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Robert Bush/iStock

(Robert Bush/iStock)


Praying for rain

In Northern California, a prayer group’s weekly entreaties include the weather, coronavirus, and spiritual renewal

Professional engineer Jeff Morrish can’t engineer the weather—no matter what fellow members of his Susanville, Calif., church say. But after several drought years, in 2015 he started a group praying for rain, even though others said prayer would do no good at all. 

Rain or shine, Morrish and others in the Pray for Rain group at Susanville Church of the Nazarene, known as SuzNaz, kept meeting on Monday evenings. Sometimes a few attended, sometimes as many as 25.

On the evening I visited in February, attendees sat with heads bowed and eyes closed in chairs along the sides of four long white plastic tables pushed together to form a square in the middle of the room. Along one wall sat a desk and computer and printer, and on another hung a whiteboard with a half-erased Sunday school Bible verse. Morrish began by praying for the knowledge of Christ to permeate the souls of people as the rain saturates the soil: “Just like the rain and the snow, it refreshes and brings life. Your presence brings life as well. … Help men and women to see Christ in all that’s happening. Help them to see You in all circumstances.” Around the table, group members responded with petitions for healing the land and “restoring this nation to one that loves You.” 

A soft voice asked God to open hearts in mourning and grief and bring comfort. “Thank You,” a strong, deep voice intoned, “that young people are coming to call on You.” Another prayer begged God to send people to their knees to ask for help, to make the group members bold to share His answers to prayer and bold to go out in expectation looking for what He will do. Retired teacher Sue Sommerville referenced James 5:17-18: Elijah, a man with a nature like ours, prayed fervently that it might not rain, and for three years and six months it did not rain. Then he prayed again, and heaven gave rain, and the earth bore its fruit. 

What were the physical results? California had average rainfall in 2015 and 2016, then record rain in 2017. Some areas of Southern California in 2018, though, received less than half their average annual precipitation. This year California had one of its driest Februaries on record, followed by a wet March. Meteorologist Mike Alger, of KTVN Channel 2, in Reno, Nev., the closest population center to Susanville, said those fluctuations are no surprise. Others say California boasts one of the most capricious climates in the United States. 

But one member of Pray for Rain, Mary Dillion, plans to keep praying until water fills Eagle Lake, a 24,000-acre natural basin 16 miles north of Susanville. Another, Bob Bengard, says he wants to launch a sailboat at the north end of the lake before he and his wife, Gail, die. When Gail says the water is nowhere near deep enough, Bob answers, “We only need 2 more feet.”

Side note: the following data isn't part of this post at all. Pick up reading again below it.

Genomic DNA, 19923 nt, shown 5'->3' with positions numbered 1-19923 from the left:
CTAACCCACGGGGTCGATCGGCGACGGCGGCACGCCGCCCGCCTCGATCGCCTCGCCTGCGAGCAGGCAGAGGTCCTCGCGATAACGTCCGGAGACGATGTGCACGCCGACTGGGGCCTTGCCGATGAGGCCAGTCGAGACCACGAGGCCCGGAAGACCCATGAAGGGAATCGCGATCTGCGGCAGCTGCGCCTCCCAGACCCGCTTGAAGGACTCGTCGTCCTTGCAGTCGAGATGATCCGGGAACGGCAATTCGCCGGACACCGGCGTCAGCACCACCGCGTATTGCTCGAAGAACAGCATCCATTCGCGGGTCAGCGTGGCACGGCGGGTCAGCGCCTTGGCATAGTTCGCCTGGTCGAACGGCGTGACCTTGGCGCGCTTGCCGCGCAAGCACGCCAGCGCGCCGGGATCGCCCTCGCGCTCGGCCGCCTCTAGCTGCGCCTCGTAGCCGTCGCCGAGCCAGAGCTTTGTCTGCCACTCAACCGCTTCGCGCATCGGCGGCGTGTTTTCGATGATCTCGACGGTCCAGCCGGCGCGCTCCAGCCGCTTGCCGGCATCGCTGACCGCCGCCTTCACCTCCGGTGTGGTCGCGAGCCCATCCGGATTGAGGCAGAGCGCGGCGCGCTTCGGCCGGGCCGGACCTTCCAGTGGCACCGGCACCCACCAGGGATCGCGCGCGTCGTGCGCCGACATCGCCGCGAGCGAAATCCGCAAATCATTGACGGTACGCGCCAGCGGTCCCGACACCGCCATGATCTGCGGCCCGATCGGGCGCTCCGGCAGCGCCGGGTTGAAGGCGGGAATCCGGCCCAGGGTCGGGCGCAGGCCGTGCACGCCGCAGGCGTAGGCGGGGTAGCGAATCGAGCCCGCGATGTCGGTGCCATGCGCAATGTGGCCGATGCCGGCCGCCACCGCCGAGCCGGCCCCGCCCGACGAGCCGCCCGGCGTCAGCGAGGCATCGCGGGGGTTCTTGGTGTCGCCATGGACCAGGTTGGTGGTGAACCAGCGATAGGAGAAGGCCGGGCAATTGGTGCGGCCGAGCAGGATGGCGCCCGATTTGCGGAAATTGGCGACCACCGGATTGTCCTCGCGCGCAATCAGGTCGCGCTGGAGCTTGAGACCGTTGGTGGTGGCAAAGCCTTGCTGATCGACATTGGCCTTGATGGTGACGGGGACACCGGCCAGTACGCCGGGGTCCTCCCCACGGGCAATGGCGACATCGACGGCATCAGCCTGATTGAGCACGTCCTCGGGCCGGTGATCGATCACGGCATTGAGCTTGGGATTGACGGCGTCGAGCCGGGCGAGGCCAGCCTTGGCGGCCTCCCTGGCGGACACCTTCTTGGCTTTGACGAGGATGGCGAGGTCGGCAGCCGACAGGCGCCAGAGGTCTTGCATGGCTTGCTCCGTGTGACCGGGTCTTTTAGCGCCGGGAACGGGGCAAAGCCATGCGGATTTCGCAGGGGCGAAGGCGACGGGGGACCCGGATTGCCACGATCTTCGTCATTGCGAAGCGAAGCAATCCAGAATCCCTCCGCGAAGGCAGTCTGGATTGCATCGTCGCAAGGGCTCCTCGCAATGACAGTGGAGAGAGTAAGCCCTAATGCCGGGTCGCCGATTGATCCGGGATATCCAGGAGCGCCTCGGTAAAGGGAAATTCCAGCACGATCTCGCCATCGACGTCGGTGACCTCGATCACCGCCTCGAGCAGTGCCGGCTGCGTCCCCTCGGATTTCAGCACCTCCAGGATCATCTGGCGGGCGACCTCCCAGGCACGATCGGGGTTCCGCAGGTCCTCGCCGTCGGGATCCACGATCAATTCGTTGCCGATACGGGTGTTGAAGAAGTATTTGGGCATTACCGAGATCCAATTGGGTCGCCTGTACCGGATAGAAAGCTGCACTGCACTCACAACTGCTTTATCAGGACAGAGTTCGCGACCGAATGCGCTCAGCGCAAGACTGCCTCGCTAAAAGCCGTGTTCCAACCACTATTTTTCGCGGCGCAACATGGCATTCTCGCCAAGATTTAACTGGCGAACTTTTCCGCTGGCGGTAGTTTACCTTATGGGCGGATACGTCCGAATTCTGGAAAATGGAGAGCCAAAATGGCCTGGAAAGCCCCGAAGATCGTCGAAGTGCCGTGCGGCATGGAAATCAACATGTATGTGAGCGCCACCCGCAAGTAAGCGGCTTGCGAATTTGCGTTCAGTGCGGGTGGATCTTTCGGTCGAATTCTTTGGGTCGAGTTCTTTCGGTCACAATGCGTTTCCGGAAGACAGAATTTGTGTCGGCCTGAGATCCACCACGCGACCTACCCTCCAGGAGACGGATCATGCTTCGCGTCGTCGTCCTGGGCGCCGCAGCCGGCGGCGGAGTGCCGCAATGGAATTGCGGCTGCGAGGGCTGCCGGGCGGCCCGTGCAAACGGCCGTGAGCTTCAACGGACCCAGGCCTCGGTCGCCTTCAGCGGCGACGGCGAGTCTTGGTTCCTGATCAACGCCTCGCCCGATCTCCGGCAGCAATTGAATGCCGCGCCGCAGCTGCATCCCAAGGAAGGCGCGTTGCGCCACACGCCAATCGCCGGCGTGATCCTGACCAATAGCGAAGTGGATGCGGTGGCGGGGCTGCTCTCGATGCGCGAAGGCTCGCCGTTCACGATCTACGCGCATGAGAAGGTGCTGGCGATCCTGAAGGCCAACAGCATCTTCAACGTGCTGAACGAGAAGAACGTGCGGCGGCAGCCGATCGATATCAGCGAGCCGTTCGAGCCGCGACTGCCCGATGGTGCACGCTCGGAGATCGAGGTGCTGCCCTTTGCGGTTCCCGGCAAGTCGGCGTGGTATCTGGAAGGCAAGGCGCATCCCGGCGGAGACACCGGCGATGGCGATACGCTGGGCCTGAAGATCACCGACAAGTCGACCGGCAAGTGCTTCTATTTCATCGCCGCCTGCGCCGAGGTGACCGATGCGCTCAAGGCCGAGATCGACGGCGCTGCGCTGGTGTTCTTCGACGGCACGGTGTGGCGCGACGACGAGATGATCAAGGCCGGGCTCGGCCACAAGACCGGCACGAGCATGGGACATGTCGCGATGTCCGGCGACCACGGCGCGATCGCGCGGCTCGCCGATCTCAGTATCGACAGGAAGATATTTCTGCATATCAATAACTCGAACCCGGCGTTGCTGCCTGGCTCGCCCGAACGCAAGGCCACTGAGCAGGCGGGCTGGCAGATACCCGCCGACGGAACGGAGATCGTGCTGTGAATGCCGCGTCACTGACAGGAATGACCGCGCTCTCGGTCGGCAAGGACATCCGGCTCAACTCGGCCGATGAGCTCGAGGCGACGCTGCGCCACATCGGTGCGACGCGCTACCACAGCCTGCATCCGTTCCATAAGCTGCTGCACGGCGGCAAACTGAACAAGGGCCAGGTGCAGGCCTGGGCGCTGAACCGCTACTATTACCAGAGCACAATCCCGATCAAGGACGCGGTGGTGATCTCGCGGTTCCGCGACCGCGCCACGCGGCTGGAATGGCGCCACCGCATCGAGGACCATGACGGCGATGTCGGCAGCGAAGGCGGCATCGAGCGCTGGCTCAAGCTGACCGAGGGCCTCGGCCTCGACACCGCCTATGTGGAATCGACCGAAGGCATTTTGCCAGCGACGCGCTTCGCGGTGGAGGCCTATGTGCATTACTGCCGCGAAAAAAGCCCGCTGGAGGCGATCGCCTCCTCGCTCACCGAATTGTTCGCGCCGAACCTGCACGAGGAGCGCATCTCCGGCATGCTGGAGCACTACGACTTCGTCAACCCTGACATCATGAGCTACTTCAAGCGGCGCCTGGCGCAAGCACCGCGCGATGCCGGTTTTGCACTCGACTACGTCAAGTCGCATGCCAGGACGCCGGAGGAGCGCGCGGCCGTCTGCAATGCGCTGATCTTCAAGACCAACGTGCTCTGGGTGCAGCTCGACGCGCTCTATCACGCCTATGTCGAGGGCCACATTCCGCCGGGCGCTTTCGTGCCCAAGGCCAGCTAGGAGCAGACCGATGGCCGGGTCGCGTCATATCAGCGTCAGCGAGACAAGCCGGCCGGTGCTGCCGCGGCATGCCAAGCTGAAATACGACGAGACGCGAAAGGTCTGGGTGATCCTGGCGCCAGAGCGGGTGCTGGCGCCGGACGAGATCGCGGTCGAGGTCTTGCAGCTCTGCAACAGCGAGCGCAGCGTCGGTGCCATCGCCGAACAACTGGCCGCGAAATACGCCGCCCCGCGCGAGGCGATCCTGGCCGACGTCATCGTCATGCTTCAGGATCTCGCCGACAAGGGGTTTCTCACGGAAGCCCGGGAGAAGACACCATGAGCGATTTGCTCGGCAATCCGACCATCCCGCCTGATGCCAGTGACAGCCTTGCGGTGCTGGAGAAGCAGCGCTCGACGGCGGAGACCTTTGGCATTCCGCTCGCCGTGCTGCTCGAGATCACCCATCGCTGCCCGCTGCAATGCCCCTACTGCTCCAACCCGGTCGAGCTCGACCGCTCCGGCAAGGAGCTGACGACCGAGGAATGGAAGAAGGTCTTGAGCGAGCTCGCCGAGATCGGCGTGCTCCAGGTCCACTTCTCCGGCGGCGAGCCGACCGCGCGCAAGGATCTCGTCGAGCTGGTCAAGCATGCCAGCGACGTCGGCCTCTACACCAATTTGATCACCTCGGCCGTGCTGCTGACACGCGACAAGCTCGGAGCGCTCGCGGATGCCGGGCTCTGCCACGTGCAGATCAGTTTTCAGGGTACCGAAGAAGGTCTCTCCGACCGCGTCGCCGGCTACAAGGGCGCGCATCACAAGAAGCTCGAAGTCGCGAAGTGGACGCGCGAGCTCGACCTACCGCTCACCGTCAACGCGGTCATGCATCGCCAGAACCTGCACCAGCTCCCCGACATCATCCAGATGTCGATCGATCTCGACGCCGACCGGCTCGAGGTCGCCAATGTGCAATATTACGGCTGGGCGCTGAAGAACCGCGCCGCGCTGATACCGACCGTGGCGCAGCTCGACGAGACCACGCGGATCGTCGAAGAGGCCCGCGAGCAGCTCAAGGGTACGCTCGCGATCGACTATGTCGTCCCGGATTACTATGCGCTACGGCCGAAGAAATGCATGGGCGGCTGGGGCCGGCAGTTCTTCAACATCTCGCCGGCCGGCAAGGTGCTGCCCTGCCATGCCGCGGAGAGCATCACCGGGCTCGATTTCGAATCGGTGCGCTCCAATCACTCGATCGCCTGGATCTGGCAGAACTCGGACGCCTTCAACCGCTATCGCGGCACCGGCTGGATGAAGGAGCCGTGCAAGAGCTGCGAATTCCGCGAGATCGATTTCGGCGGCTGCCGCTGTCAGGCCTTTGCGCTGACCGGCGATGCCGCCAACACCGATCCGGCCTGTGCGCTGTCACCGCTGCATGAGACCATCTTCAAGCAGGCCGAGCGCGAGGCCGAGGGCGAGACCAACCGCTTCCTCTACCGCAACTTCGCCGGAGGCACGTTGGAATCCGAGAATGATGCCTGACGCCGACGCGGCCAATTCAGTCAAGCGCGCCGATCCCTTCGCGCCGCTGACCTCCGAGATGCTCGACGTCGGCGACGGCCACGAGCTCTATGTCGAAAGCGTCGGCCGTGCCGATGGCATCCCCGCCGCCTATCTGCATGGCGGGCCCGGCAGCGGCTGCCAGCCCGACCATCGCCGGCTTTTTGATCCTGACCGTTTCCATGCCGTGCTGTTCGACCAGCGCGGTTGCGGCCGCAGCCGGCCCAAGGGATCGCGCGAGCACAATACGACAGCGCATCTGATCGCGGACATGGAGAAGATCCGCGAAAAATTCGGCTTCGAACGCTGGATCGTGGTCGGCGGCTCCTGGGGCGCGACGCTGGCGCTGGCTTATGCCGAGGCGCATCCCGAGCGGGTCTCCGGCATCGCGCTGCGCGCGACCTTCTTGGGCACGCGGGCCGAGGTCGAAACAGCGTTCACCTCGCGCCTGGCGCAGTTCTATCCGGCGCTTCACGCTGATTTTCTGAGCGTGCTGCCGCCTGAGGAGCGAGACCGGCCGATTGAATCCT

Eight people showed up at Pray for Rain on March 16, and six on March 23: Morrish planned to continue meeting within coronavirus under-10 requirements. They prayed for neighbors’ health, for hope and peace, for God to stop this plague—and for rain.

—Shayla Ashmore is a graduate of the World Journalism Institute mid-career course

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Beth Wilcox

Robert and Juanita Hall (Beth Wilcox)


A pastor by night

The strain of bivocational ministry and a battle with anger almost destroyed Robert and Juanita Hall’s marriage

13th in a series on long marriages

Frustrated, Pastor Robert Hall walked into the hospital. He’d come to visit a dying church member but hadn’t been able to get the day off from his landscaping job. When he finally made it to the hospital, the man’s room was empty: He had already died.

“Something snapped in me,” Hall recalls. He told God, “I’m not doing what You’ve called me to do well. This is ridiculous.”

The pastor’s bivocational life was taking an enormous toll. Hall was working 50 hours a week, pastoring a small church, and raising three kids with his wife, Juanita. He had never been to seminary. He’d helped another man plant the church, but after a year, that pastor left. With around 40 people and a desire to do God’s will, Robert became the church’s pastor in 1987, working to support himself and his family.

But he was doing too much, and his anger threatened to blow up his marriage: Pride prevented his asking for help or receiving Juanita’s correction.

One night Robert reprimanded his son for speaking disrespectfully to his mother, and the boy responded, “Why not? You do.” Another time, the couple had a heated argument in a room at the church building. A parishioner heard raised voices and opened the door. Robert told him to get out, and the couple continued arguing. By then, Robert says, he felt for the first time like Juanita was not on his side.

“Until the man involved is willing to admit, ‘I’m wrong—I’m in sin—this is me that’s the problem’ ... it’s very difficult to find healing,” he says.

In 1993, a “self-confrontation” class from the Biblical Counseling Foundation opened Robert’s eyes: At one point, he started crying and said, “I’m an angry man. I am a terribly angry man.” He began memorizing Scripture to address his anger and asking forgiveness for the times he blew up at others.

Meanwhile, Juanita was rethinking what it meant to be Robert’s helper. She considered why she corrected her ­children: She loved them and didn’t want any to “grow up to be a bratty little kid that no one likes.” She realized she was not loving her husband well if she did not honestly correct his sin. She began graciously confronting him, beginning with, “Honey, you know that I love you. …”